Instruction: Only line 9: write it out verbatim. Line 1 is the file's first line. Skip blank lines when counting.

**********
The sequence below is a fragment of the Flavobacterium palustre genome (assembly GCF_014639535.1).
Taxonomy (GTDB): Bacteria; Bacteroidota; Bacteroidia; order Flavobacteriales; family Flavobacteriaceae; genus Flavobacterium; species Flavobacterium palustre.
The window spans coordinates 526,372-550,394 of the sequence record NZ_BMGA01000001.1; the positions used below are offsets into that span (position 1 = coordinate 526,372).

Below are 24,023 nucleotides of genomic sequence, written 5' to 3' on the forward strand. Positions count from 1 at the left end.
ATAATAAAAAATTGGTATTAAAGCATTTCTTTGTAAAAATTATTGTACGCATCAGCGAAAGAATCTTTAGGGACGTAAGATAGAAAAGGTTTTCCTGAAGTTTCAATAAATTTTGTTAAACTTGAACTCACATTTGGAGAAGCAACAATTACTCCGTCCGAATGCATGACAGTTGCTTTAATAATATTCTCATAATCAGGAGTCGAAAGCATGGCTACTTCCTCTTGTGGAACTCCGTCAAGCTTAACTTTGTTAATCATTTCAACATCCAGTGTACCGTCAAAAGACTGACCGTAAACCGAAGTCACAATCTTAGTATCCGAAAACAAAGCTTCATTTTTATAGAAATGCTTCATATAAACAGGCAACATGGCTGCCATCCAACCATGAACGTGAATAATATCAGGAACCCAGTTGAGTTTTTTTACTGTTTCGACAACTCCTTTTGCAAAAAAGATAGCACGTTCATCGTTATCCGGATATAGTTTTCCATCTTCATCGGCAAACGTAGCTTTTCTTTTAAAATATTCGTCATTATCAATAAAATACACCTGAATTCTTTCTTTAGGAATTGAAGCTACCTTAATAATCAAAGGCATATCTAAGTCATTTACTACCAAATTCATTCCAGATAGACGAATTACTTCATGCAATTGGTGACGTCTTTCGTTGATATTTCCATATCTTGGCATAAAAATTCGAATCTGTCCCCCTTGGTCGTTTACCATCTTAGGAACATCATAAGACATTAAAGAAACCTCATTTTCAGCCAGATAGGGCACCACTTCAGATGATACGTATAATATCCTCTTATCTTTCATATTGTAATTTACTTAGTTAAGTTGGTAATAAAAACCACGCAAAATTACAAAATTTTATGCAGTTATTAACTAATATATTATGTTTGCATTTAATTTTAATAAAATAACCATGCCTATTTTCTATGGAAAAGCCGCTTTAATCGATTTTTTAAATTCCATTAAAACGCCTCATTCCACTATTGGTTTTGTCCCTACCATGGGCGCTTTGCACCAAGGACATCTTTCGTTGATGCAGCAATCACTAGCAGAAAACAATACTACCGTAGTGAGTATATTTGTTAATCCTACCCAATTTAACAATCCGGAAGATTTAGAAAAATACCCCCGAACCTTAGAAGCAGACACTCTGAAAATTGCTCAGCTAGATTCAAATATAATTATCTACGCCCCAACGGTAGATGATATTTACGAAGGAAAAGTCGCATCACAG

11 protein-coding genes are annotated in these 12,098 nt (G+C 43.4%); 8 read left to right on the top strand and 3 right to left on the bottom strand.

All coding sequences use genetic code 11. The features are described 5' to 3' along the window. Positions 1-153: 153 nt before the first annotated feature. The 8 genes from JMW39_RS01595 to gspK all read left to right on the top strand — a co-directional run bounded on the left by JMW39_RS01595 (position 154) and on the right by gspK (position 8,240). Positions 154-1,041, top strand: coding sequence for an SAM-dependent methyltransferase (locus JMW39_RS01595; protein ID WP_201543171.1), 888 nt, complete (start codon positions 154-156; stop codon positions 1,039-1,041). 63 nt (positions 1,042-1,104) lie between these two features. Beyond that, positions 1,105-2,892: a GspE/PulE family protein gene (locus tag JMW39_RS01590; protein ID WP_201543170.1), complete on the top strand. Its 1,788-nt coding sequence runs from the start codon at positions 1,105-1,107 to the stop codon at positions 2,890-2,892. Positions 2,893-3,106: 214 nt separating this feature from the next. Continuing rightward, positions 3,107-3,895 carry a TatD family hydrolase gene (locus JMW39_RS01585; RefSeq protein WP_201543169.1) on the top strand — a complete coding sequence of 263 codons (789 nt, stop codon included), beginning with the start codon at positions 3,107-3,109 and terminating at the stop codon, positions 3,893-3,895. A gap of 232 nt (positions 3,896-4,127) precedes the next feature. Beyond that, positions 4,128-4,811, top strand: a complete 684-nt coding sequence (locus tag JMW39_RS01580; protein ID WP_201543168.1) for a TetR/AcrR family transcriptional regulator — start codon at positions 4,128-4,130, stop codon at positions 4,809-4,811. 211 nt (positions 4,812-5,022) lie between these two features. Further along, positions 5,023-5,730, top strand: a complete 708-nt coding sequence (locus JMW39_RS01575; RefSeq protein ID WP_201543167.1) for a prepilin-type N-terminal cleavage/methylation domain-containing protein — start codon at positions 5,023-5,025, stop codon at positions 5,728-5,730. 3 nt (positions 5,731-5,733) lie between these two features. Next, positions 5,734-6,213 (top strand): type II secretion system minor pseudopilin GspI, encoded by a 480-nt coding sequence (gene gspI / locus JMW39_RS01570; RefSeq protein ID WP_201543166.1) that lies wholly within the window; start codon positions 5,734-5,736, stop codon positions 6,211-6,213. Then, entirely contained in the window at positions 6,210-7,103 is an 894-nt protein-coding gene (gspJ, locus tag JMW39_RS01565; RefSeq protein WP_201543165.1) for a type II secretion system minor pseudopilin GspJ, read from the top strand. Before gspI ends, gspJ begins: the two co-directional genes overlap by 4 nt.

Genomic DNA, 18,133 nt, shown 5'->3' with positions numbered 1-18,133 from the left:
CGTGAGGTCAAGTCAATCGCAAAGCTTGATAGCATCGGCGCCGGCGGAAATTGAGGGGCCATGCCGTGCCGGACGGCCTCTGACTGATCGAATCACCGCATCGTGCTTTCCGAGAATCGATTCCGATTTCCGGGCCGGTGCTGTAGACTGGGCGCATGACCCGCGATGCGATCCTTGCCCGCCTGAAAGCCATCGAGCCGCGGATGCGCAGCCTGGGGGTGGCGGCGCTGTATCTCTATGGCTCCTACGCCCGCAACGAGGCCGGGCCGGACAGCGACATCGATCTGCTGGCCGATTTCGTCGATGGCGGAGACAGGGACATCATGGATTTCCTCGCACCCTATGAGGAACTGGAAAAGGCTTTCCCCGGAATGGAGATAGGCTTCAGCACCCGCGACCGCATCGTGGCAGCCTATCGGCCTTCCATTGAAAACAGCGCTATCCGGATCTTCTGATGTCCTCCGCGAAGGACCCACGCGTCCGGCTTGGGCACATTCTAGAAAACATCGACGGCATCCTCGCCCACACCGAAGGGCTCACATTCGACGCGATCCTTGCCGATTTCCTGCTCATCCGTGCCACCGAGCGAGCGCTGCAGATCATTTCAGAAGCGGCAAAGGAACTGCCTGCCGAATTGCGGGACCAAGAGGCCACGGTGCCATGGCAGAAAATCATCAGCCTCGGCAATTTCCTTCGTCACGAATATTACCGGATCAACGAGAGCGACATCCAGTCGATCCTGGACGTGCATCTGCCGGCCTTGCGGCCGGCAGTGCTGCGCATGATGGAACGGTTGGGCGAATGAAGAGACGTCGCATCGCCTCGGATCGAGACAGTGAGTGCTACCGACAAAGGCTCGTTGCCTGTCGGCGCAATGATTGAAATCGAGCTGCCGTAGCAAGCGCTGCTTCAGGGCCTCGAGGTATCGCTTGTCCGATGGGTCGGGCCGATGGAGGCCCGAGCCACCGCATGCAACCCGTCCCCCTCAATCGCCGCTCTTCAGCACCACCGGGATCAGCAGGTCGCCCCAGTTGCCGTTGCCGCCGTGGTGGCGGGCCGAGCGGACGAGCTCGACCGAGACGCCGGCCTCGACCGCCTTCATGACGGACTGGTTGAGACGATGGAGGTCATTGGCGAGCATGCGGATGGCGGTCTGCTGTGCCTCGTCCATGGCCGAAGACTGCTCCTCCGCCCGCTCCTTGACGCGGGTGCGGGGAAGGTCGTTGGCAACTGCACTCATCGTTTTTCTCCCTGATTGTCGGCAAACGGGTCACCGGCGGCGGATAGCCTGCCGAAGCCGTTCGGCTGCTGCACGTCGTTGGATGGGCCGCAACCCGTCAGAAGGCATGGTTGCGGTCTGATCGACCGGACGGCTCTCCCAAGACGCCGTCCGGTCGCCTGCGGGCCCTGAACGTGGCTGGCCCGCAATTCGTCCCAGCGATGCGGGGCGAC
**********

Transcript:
CGTGAGGTCAAGTCAATCGCAAAGCTTGATAGCATCGGCGCCGGCGGAAATTGAGGGGCCATGCCGTGCCGGACGGCCTCTGACTGATCGAATCACCGCATCGTGCTTTCCGAGAATCGATTCCGATTTCCGGGCCGGTGCTGTAGACTGGGCGCATGACCCGCGATGCGATCCTTGCCCGCCTGAAAGCCATCGAGCCGCGGATGCGCAGCCTGGGGGTGGCGGCGCTGTATCTCTATGGCTCCTACGCCCGCAACGAGGCCGGGCCGGACAGCGACATCGATCTGCTGGCCGATTTCGTCGATGGCGGAGACAGGGACATCATGGATTTCCTCGCACCCTATGAGGAACTGGAAAAGGCTTTCCCCGGAATGGAGATAGGCTTCAGCACCCGCGACCGCATCGTGGCAGCCTATCGGCCTTCCATTGAAAACAGCGCTATCCGGATCTTCTGATGTCCTCCGCGAAGGACCCACGCGTCCGGCTTGGGCACATTCTAGAAAACATCGACGGCATCCTCGCCCACACCGAAGGGCTCACATTCGACGCGATCCTTGCCGATTTCCTGCTCATCCGTGCCACCGAGCGAGCGCTGCAGATCATTTCAGAAGCGGCAAAGGAACTGCCTGCCGAATTGCGGGACCAAGAGGCCACGGTGCCATGGCAGAAAATCATCAGCCTCGGCAATTTCCTTCGTCACGAATATTACCGGATCAACGAGAGCGACATCCAGTCGATCCTGGACGTGCATCTGCCGGCCTTGCGGCCGGCAGTGCTGCGCATGATGGAACGGTTGGGCGAATGAAGAGACGTCGCATCGCCTCGGATCGAGACAGTGAGTGCTACCGACAAAGGCTCGTTGCCTGTCGGCGCAATGATTGAAATCGAGCTGCCGTAGCAAGCGCTGCTTCAGGGCCTCGAGGTATCGCTTGTCCGATGGGTCGGGCCGATGGAGGCCCGAGCCACCGCATGCAACCCGTCCCCCTCAATCGCCGCTCTTCAGCACCACCGGGATCAGCAGGTCGCCCCAGTTGCCGTTGCCGCCGTGGTGGCGGGCCGAGCGGACGAGCTCGACCGAGACGCCGGCCTCGACCGCCTTCATGACGGACTGGTTGAGACGATGGAGGTCATTGGCGAGCATGCGGATGGCGGTCTGCTGTGCCTCGTCCATGGCCGAAGACTGCTCCTCCGCCCGCTCCTTGACGCGGGTGCGGGGAAGGTCGTTGGCAACTGCACTCATCGTTTTTCTCCCTGATTGTCGGCAAACGGGTCACCGGCGGCGGATAGCCTGCCGAAGCCGTTCGGCTGCTGCACGTCGTTGGATGGGCCGCAACCCGTCAGAAGGCATGGTTGCGGTCTGATCGACCGGACGGCTCTCCCAAGACGCCGTCCGGTCGCCTGCGGGCCCTGAACGTGGCTGGCCCGCAATTCGTCCCAGCGATGCGGGGCGAC